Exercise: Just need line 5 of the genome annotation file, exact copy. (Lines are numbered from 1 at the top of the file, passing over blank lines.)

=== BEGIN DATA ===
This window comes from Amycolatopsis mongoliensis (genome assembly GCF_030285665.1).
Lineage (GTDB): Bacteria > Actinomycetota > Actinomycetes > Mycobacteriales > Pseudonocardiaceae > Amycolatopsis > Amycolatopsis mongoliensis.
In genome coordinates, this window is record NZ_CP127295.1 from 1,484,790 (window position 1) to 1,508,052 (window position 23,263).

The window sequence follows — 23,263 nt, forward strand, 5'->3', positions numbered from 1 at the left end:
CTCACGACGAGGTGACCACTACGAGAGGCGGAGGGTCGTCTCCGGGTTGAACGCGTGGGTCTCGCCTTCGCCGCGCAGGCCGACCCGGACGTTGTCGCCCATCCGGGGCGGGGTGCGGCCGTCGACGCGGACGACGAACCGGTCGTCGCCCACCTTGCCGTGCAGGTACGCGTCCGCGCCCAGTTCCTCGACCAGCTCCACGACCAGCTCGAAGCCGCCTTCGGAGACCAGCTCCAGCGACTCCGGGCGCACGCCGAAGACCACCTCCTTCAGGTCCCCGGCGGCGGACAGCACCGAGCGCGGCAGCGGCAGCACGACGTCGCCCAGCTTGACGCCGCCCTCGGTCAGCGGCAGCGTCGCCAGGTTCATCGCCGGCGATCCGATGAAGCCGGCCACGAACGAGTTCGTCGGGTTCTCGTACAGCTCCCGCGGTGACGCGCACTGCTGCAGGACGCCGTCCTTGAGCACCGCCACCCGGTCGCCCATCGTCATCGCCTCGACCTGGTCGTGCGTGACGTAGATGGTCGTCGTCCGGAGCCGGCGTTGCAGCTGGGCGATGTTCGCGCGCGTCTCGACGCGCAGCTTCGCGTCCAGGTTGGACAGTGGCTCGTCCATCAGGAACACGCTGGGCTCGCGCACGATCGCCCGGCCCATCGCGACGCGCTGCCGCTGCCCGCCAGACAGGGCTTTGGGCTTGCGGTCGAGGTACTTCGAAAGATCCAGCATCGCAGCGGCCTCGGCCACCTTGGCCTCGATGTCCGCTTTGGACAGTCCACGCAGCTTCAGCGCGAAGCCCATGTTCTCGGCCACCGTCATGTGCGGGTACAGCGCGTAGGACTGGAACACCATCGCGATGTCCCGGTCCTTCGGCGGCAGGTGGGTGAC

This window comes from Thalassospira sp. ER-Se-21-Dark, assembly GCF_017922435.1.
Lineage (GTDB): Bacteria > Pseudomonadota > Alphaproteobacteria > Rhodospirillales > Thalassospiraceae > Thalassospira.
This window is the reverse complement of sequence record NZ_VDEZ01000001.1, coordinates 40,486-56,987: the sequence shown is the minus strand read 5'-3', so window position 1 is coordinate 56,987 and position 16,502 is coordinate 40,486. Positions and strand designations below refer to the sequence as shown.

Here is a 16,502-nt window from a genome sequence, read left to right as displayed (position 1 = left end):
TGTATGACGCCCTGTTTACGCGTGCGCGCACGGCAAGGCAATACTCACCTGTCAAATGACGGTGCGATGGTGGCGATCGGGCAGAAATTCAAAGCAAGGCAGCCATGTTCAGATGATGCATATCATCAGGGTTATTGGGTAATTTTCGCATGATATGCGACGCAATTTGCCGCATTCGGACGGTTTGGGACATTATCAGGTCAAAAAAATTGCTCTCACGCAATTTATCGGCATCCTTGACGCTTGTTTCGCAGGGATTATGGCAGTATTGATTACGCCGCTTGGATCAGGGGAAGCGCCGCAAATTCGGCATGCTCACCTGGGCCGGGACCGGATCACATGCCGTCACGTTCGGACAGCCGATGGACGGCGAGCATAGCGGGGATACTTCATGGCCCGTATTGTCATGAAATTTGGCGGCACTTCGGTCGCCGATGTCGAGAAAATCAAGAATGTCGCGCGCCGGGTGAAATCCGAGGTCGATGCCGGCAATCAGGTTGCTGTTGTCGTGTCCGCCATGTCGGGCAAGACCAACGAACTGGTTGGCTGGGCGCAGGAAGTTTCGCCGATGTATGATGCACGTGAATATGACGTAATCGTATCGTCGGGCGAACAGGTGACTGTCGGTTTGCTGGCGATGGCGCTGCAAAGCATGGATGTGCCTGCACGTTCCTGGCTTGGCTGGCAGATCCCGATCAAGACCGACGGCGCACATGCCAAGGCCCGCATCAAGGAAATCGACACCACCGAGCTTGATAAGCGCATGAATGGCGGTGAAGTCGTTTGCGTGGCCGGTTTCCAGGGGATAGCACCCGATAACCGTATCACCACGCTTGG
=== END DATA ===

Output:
CTCACGACGAGGTGACCACTACGAGAGGCGGAGGGTCGTCTCCGGGTTGAACGCGTGGGTCTCGCCTTCGCCGCGCAGGCCGACCCGGACGTTGTCGCCCATCCGGGGCGGGGTGCGGCCGTCGACGCGGACGACGAACCGGTCGTCGCCCACCTTGCCGTGCAGGTACGCGTCCGCGCCCAGTTCCTCGACCAGCTCCACGACCAGCTCGAAGCCGCCTTCGGAGACCAGCTCCAGCGACTCCGGGCGCACGCCGAAGACCACCTCCTTCAGGTCCCCGGCGGCGGACAGCACCGAGCGCGGCAGCGGCAGCACGACGTCGCCCAGCTTGACGCCGCCCTCGGTCAGCGGCAGCGTCGCCAGGTTCATCGCCGGCGATCCGATGAAGCCGGCCACGAACGAGTTCGTCGGGTTCTCGTACAGCTCCCGCGGTGACGCGCACTGCTGCAGGACGCCGTCCTTGAGCACCGCCACCCGGTCGCCCATCGTCATCGCCTCGACCTGGTCGTGCGTGACGTAGATGGTCGTCGTCCGGAGCCGGCGTTGCAGCTGGGCGATGTTCGCGCGCGTCTCGACGCGCAGCTTCGCGTCCAGGTTGGACAGTGGCTCGTCCATCAGGAACACGCTGGGCTCGCGCACGATCGCCCGGCCCATCGCGACGCGCTGCCGCTGCCCGCCAGACAGGGCTTTGGGCTTGCGGTCGAGGTACTTCGAAAGATCCAGCATCGCAGCGGCCTCGGCCACCTTGGCCTCGATGTCCGCTTTGGACAGTCCACGCAGCTTCAGCGCGAAGCCCATGTTCTCGGCCACCGTCATGTGCGGGTACAGCGCGTAGGACTGGAACACCATCGCGATGTCCCGGTCCTTCGGCGGCAGGTGGGTGAC